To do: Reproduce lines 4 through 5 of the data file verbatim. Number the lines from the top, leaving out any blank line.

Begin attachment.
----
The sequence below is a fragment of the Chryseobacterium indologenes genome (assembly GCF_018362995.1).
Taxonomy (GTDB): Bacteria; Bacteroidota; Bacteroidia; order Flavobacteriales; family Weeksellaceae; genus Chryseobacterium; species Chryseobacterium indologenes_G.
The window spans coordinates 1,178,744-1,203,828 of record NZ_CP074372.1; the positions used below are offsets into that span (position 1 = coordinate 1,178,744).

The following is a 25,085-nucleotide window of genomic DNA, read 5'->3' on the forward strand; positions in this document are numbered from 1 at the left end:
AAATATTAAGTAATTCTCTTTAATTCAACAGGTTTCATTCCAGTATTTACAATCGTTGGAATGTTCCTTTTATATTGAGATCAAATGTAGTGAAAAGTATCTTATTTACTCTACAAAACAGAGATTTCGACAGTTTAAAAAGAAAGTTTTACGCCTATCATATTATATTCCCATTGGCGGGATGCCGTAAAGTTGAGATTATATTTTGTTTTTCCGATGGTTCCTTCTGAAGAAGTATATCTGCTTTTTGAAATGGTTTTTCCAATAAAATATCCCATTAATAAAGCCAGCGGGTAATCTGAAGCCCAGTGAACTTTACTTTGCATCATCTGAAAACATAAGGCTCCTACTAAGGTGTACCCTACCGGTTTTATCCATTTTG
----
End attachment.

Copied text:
The following is a 25,085-nucleotide window of genomic DNA, read 5'->3' on the forward strand; positions in this document are numbered from 1 at the left end:
AAATATTAAGTAATTCTCTTTAATTCAACAGGTTTCATTCCAGTATTTACAATCGTTGGAATGTTCCTTTTATATTGAGATCAAATGTAGTGAAAAGTATCTTATTTACTCTACAAAACAGAGATTTCGACAGTTTAAAAAGAAAGTTTTACGCCTATCATATTATATTCCCATTGGCGGGATGCCGTAAAGTTGAGATTATATTTTGTTTTTCCGATGGTTCCTTCTGAAGAAGTATATCTGCTTTTTGAAATGGTTTTTCCAATAAAATATCCCATTAATAAAGCCAGCGGGTAATCTGAAGCCCAGTGAACTTTACTTTGCATCATCTGAAAACATAAGGCTCCTACTAAGGTGTACCCTACCGGTTTTATCCATTTTG